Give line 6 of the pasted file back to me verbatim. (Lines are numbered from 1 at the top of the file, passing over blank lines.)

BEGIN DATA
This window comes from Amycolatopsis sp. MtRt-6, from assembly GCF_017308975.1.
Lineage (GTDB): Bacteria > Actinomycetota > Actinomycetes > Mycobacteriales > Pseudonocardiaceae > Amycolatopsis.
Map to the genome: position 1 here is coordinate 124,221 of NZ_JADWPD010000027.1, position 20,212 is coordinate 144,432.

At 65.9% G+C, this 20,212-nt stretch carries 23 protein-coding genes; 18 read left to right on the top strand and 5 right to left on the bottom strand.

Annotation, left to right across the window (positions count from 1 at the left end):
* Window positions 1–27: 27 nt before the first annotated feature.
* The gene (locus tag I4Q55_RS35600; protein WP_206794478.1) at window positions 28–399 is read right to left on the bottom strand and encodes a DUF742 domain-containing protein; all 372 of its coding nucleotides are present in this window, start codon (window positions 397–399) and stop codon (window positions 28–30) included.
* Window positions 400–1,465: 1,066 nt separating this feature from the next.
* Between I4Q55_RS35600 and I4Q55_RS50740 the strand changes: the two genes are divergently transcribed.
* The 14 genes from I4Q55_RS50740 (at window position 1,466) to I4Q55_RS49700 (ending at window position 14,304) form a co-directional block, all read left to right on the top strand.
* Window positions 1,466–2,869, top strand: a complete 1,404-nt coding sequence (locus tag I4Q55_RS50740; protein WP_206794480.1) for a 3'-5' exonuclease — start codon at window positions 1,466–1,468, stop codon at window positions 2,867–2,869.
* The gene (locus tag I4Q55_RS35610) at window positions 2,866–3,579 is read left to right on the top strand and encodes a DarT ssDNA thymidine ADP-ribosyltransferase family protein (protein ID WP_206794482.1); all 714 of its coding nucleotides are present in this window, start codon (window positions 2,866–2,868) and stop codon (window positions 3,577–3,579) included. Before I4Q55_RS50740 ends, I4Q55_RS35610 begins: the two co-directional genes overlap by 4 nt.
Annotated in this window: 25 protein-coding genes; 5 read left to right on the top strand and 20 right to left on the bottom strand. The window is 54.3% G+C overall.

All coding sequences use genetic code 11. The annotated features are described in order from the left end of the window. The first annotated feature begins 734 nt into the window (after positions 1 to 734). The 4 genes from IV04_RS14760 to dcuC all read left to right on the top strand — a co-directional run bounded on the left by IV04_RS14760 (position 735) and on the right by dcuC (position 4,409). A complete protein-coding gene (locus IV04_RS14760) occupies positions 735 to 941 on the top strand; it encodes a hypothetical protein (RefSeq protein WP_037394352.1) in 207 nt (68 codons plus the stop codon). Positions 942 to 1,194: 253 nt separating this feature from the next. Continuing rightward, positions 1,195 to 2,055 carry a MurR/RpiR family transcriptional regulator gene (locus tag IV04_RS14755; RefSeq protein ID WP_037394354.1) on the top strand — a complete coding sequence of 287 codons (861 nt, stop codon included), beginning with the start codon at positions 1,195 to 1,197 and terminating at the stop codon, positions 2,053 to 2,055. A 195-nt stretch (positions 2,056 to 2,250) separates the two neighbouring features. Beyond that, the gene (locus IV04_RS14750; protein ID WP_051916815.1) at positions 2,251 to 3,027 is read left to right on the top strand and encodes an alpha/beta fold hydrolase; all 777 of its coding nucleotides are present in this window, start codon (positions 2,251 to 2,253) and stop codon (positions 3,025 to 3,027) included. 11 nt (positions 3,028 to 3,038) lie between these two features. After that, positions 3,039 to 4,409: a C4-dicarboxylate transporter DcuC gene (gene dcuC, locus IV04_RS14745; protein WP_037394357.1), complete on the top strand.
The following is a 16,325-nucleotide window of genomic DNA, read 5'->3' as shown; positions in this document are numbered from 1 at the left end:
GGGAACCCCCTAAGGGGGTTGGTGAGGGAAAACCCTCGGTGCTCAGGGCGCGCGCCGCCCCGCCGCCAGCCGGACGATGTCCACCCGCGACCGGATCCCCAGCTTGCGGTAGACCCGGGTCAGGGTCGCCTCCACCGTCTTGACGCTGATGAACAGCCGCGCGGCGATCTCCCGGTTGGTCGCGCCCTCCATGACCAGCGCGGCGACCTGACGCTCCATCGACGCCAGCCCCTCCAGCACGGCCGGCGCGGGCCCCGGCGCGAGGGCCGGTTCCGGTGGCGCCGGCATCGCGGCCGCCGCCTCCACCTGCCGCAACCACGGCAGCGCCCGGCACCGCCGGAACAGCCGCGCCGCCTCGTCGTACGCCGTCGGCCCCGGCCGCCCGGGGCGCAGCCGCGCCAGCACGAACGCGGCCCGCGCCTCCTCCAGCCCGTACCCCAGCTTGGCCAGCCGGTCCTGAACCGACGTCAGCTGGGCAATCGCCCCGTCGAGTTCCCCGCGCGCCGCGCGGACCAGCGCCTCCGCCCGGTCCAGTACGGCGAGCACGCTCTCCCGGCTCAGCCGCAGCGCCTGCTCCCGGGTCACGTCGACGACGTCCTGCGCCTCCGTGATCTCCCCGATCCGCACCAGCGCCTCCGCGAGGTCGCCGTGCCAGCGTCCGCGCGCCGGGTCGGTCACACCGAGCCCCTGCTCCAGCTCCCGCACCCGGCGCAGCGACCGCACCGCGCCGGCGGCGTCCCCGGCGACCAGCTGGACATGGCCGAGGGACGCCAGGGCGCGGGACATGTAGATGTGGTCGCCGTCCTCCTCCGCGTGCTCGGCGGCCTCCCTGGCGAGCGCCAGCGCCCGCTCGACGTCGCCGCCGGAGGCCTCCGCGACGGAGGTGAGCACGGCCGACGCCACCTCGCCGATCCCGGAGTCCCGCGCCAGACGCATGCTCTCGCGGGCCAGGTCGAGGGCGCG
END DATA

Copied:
* Window positions 1–27: 27 nt before the first annotated feature.